A detective finds himself in the crosshairs of danger in T. Jefferson Parker's latest mystery, one of four August standouts.
★ Then She Vanished
There is a certain symmetry on display when an Iraq veteran working as a private investigator takes on a missing persons case for a brother-in-arms—semper fi and all that. Then She Vanished, T. Jefferson Parker’s fourth Roland Ford mystery, lodges the detective firmly in the crosshairs once again, as he discovers that his Republican war hero-turned-politician client, Dalton Strait, is not nearly as squeaky clean as he is portrayed in his bio and that the disappearance of his wife, Natalie, is suspicious to say the least. And let’s throw in a brewing war between California’s recently established legal marijuana dispensaries and a south-of-the-border drug cartel affected by this new order. Oh, and for good measure, add a bomber intent on sowing chaos and insurrection, who previews his next target on the nightly TV news and may be connected to Ford’s case. As told in the first person from Ford’s perspective, there is no contrived mystery to be found here. We find out what is happening as Ford connects the dots—and he is very good at connecting the dots. I’m not giving away the ending here at all, but on the last page there is a sweet nod to author John D. MacDonald and his beloved character Travis McGee, without whom an entire generation of modern suspense novelists would have had no archetype.
He Started It
One of the funniest memories of my childhood was a fight with my younger brother that was brought to a halt summarily by our mother, who asked angrily, “What’s the problem here?” My brother’s classic response: “It all started when Bruce hit me back . . .” So naturally, Samantha Downing’s He Started It was a shoo-in. Narrated in the first person by middle child Beth Morgan, the tale opens with a family trip to carry Grandpa’s ashes to their final resting place. But this is no ordinary family in an SUV on a nameless Alabama highway. This family bears most of the dis- and dys- prefixes you might care to apply: disturbed, disjointed and most decidedly dysfunctional. Their deceased grandpa, for his part, has added to the chaos by leaving a vast estate to be divvied up among the siblings after they have re-created a road trip they took with him when they were kids. Dutifully, and each with an eye on the prize, they make their way westward through the South. Then, as they are wont to do in suspense novels, things go remarkably sideways remarkably quickly, and at least one family member appears to be a killer. And who the heck is that guy in the black pickup truck that keeps turning up at the most inopportune moments?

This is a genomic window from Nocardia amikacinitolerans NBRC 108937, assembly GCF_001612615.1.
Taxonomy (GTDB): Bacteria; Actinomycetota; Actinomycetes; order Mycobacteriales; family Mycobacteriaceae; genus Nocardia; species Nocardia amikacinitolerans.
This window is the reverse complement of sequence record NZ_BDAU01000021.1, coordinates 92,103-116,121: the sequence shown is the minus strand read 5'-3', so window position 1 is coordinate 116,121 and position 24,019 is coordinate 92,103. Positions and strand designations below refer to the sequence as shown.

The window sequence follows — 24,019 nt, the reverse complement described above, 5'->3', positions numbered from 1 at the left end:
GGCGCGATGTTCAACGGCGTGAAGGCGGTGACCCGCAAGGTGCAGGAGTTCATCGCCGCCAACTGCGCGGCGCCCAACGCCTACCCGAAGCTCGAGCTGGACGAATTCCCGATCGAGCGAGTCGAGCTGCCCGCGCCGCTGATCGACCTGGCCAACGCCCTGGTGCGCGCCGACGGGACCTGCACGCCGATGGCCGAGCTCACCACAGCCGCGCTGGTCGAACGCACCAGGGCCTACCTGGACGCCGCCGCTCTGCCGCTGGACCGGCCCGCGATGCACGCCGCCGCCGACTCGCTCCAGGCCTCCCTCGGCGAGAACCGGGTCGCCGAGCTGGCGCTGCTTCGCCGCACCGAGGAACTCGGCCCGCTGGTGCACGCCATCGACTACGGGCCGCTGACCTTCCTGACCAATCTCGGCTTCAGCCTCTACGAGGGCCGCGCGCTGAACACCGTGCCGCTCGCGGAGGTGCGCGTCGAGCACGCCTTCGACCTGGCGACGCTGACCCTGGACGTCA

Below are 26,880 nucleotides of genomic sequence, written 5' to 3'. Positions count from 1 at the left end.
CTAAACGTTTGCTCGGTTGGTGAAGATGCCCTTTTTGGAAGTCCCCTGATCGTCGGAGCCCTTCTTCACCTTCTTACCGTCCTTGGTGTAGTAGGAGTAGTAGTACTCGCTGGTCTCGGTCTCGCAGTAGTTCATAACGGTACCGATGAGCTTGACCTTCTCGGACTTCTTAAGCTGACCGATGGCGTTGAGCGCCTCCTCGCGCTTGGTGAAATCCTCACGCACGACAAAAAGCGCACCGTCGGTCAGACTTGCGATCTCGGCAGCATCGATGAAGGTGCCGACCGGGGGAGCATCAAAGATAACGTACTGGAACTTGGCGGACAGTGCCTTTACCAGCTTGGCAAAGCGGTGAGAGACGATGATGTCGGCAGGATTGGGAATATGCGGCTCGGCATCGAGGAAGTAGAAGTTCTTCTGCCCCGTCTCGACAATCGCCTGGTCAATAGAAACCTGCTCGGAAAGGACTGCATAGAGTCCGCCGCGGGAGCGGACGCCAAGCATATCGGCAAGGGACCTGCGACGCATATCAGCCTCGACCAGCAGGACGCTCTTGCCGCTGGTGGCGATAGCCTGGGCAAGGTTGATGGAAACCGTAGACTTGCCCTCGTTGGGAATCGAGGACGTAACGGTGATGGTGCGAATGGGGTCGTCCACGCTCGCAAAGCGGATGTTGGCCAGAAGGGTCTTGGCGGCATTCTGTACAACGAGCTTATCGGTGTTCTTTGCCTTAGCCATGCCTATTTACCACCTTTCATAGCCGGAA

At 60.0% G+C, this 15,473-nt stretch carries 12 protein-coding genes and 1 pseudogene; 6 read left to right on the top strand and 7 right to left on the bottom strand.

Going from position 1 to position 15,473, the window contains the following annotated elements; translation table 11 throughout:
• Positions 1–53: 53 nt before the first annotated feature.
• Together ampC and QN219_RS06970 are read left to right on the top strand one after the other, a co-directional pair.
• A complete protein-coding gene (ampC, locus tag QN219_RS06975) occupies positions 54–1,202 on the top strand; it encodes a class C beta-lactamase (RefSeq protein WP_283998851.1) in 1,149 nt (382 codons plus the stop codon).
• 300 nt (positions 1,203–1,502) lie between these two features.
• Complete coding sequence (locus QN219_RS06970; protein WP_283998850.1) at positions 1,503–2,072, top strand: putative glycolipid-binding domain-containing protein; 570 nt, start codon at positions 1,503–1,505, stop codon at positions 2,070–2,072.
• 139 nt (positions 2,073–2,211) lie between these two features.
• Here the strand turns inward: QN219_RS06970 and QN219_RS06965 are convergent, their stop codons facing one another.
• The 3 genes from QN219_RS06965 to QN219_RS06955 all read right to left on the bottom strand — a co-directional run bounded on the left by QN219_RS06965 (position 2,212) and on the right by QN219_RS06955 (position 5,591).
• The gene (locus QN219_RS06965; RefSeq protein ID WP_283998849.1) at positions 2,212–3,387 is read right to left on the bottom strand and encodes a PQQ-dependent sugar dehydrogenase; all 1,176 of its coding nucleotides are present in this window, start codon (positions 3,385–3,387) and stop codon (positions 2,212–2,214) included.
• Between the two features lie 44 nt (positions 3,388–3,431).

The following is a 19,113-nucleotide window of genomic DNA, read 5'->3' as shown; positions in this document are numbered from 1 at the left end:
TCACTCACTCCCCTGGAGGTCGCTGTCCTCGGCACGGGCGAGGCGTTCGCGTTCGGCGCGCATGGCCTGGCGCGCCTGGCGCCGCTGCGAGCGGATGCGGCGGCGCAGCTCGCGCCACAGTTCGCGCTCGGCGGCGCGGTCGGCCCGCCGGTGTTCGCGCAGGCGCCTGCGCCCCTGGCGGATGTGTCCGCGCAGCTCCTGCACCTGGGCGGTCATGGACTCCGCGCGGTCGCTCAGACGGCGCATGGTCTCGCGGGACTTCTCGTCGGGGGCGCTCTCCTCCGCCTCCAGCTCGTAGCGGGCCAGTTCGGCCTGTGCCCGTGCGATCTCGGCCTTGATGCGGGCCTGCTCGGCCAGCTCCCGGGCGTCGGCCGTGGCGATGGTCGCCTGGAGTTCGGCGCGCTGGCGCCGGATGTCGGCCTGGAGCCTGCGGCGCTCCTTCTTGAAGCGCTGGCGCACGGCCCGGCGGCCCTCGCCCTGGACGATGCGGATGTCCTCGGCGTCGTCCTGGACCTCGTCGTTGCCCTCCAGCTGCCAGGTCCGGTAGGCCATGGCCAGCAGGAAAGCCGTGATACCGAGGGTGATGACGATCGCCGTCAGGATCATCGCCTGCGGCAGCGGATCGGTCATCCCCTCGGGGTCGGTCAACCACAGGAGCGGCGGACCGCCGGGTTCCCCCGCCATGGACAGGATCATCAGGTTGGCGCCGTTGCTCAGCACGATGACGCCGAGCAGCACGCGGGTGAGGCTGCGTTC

I reviewed Robert Pobi’s first Lucas Page novel, City of Windows, exactly one year ago. In that book, the double amputee ex-FBI agent found himself drafted back into service to unravel a series of sniper killings. He was the perfect choice for the assignment, given his exceptional talent for processing information and considering bits and bytes of intelligence that lesser detectives might overlook. In his latest adventure, Under Pressure, Lucas is called upon to investigate an unusual bombing at New York City’s Guggenheim Museum, in which 702 of the city’s wealthiest and most powerful people are killed, but there’s somehow remarkably little property damage. Lucas is a reluctant draftee, having settled rather comfortably into academia after suffering grievous bodily harm during the tragic events that ended his FBI career. But if Lucas has a character flaw at all, it’s that he cannot resist a challenging puzzle. The bombing is confounding on several fronts, both in terms of methodology and intended target(s). Was the attack aimed at one of the attendees in particular? What type of bomb can even do such a thing? There’s no sophomore slump here. Pobi has seriously upped his game.
The Silence of the White City
Eva García Sáenz’s White City Trilogy, of which the first novel, The Silence of the White City, has just been translated into English, is already a bestseller in Spain (as well as the basis for a popular Netflix series). It’s set in the atmospheric Basque Country of northern Spain, in the city of Vitoria. As the story opens, Inspector Unai “Kraken” López de Ayala is summoned to the scene of a homicide reminiscent of a series of murders that took place 20 years before. The accused killer, a respected archaeologist, was apprehended thanks to evidence supplied by his twin brother, a policeman. The archaeologist has languished in prison ever since, becoming something of an armchair criminologist in the intervening years. Clearly, he cannot have committed this latest murder, so does that suggest that he was innocent of the earlier murders, that he had an accomplice who was never charged, or is there a contemporary copycat killer? In much the same way that Cara Black or Donna Leon portray Paris or Venice in their respective mystery series, Sáenz lovingly depicts a unique and fascinating city, weaving in Basque folklore and culture while spinning a very complex and rich story.